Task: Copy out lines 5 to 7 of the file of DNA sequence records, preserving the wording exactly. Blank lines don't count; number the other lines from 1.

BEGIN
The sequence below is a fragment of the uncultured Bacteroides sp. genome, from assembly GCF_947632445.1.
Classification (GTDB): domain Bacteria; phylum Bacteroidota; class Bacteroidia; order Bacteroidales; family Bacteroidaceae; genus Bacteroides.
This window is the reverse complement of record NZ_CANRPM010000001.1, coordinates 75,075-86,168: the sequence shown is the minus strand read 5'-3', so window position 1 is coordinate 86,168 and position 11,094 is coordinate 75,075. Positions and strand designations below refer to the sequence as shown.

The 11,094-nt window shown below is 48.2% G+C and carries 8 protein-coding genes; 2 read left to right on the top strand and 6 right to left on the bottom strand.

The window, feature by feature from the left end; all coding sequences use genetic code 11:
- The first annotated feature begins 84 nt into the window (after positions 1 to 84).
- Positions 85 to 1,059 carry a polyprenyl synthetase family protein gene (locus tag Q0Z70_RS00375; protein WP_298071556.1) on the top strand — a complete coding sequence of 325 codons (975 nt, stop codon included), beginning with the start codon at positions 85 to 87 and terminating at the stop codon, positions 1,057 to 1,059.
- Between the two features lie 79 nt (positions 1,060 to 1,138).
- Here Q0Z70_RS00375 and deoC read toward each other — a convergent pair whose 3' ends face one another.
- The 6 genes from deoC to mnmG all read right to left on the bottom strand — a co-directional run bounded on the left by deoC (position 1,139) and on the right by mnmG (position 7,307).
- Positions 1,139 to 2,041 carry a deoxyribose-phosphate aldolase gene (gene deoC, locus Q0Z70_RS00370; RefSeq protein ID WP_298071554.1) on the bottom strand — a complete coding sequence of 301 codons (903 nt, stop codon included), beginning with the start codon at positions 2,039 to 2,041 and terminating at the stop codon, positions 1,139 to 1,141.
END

The window, feature by feature from the left end; all coding sequences use genetic code 11:
- The first annotated feature begins 84 nt into the window (after positions 1 to 84).
- Positions 85 to 1,059 carry a polyprenyl synthetase family protein gene (locus tag Q0Z70_RS00375; protein WP_298071556.1) on the top strand — a complete coding sequence of 325 codons (975 nt, stop codon included), beginning with the start codon at positions 85 to 87 and terminating at the stop codon, positions 1,057 to 1,059.